This suite of methods was found to be capable of characterizing Ub chain configurations with different linkage topologies and chain lengths and the linkage dependent impact on protein-protein interaction patterns. First it was found that ubiquitin dimers exhibit characteristic linkage type-dependent properties in solution, such as interface stability and the character of contacts between the subunits, which can be directly correlated with experimentally observed linkage-specific properties.
This analysis was extended to trimers and tetramers. There new features were found since the different linkages exhibit different propensities for compact and extended conformations. Moreover, the extent to which chain elongation affects the protein-protein interface between adjacent Ub moieties was found to be highly linkage dependent. This analysis is still ongoing and it is to be expected that the simulation data will help to explain the experimentally observed chain length specific effects.
In summary, the simulation data obtained in this project have contributed to a better understanding of Ub signaling and to the development and improvement of analysis techniques for the characterization of protein-protein interactions.
The project has significant relevance beyond the Ub system in the sense that the methods can be generally used for the simulation and characterization of multidomain proteins and the characterization of protein-protein interactions. Importantly, the low-dimensional maps that are generated to identify conformational states are also central to an extension of the dual-scale framework that is currently being employed. In backmapping-based sampling, the CG model explores the conformational phase space and subsequently an atomistic ensemble is produced that not only re-samples the (potentially flawed) free energy landscape of the CG model but corresponds to the atomistic Hamiltonian.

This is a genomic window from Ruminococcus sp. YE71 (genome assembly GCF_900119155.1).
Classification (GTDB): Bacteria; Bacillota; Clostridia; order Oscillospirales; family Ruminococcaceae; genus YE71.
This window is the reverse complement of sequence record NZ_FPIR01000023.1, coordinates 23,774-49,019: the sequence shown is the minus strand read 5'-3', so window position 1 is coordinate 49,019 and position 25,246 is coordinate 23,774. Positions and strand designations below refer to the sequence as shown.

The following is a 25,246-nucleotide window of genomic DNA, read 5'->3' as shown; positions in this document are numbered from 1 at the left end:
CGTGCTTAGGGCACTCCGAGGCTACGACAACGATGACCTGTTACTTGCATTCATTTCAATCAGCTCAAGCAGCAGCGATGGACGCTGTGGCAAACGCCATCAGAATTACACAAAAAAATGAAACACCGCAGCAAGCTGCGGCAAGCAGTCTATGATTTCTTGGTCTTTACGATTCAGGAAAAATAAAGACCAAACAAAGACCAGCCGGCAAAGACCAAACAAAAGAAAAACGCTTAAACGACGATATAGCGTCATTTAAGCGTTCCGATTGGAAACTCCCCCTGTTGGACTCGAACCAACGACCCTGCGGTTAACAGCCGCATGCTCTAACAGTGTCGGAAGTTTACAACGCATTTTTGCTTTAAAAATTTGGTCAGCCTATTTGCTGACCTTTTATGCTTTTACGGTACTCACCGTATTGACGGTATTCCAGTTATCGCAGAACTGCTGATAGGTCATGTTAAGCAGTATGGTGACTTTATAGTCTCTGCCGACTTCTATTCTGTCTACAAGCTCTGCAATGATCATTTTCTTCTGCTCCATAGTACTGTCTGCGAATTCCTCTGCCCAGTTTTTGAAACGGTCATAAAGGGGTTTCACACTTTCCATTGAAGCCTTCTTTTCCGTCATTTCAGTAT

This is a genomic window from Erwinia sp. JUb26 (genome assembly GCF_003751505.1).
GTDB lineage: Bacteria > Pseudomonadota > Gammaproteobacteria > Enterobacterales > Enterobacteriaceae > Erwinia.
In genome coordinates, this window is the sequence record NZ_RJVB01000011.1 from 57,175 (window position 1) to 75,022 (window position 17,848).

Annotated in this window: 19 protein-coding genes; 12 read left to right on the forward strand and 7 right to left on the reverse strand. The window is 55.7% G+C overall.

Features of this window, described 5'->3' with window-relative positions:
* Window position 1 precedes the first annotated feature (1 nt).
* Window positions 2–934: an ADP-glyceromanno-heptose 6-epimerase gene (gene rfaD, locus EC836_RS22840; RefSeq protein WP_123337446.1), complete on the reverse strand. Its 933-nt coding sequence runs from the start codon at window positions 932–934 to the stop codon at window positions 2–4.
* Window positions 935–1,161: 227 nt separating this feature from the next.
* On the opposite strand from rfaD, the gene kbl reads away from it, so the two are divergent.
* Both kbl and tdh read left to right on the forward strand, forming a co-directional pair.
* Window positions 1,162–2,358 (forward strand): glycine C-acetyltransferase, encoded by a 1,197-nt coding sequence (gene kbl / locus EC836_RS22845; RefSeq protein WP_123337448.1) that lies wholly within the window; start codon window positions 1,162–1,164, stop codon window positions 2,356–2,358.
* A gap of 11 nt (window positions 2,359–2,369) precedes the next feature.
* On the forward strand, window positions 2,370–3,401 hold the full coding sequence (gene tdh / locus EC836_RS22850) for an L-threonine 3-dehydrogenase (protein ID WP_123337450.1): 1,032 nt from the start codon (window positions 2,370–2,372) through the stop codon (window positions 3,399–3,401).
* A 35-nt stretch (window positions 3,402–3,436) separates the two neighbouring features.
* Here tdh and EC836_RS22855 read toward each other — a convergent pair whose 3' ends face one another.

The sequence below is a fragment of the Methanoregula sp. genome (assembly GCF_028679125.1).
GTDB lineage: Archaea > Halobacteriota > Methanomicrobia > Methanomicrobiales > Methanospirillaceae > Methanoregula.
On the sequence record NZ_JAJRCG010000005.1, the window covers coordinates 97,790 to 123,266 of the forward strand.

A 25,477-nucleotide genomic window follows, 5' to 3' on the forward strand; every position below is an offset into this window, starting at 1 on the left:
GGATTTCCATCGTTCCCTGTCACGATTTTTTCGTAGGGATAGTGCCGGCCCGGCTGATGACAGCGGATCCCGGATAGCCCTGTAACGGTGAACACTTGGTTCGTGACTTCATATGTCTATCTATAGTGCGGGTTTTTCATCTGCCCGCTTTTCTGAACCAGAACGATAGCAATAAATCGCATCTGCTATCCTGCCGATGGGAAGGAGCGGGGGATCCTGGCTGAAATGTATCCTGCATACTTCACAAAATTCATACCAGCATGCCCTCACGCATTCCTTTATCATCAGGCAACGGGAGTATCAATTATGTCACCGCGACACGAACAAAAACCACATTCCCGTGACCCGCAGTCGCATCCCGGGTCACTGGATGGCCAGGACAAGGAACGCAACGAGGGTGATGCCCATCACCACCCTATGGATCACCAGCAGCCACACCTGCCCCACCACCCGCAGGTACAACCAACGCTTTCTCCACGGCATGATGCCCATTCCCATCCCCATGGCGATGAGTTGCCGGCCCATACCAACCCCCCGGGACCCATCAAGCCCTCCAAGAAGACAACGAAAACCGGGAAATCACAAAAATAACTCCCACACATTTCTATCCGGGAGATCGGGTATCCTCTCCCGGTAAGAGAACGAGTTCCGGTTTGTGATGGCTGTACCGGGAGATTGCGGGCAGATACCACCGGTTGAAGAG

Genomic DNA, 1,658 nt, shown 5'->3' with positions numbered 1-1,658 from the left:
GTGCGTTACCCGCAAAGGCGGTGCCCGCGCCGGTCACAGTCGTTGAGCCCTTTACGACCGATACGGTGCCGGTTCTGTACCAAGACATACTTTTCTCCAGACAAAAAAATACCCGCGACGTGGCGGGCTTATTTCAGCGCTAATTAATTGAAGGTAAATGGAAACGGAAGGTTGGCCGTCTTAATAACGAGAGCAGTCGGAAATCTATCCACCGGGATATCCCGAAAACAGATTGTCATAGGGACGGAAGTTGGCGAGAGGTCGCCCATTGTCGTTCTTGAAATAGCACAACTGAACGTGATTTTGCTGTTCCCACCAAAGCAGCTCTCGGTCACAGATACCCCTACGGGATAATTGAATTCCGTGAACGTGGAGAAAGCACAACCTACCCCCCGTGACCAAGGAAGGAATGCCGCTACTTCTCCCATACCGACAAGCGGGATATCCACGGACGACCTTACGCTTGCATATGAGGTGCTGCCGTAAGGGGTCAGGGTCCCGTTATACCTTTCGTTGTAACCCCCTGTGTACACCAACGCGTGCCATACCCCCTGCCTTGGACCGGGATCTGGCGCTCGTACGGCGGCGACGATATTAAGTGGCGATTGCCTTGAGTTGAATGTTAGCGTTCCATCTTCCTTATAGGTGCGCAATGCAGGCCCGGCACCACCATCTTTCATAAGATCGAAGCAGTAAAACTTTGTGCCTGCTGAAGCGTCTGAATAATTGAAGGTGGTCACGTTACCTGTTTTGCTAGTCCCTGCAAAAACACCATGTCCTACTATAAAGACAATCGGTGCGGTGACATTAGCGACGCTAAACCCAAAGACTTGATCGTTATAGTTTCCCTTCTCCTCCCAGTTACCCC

Backmapping-based sampling relies on the here developed metric to monitor the deviation of CG and the evolving atomistic free energy landscapes and to systematically improve the ensemble generated from the CG model. The so-obtained atomistic information is of great importance for the interpretation of experimental (e.g. NMR) data.
Publications and Theses completed within this project
Simulating and analysing configurational landscapes of protein–protein contact formation, A. Berg and C. Peter, 2019, Interface Focus 9: 20180062, doi.org/10.1098/rsfs.2018.0062
Machine Learning Driven Analysis of Large Scale Simulations Reveals Conformational Characteristics of Ubiquitin Chains, A. Berg, L. Franke, M. Scheffner and C. Peter, 2020 J. Chem. Theory Comput. 16, 3205−3220, dx.doi.org/10.1021/acs.jctc.0c00045
Multiscale Simulations of Ubiquitin Chains: Linkage and Chain Behavior, A. Berg, 2021, PhD Thesis, University of Konstanz, nbn-resolving.de/urn:nbn:de:bsz:352-2-15ig57nsed45e4
Conformational Characterisation of Ubiquitin trimers from MD Simulation Data, T. Buhl, 2021 Master Thesis, University of Konstanz
Andrej Berg1, Christine Peter1, Kevin Sawade1
1University of Konstanz Universitätsstraße 10 78457 Konstanz
Prof. Dr. Christine Peter
Computational and Theoretical Chemistry
University of Konstanz
Universitätsstraße 10, D-78457 Konstanz
e-mail: christine.peter [@] uni-konstanz.de
Local project ID: chkn01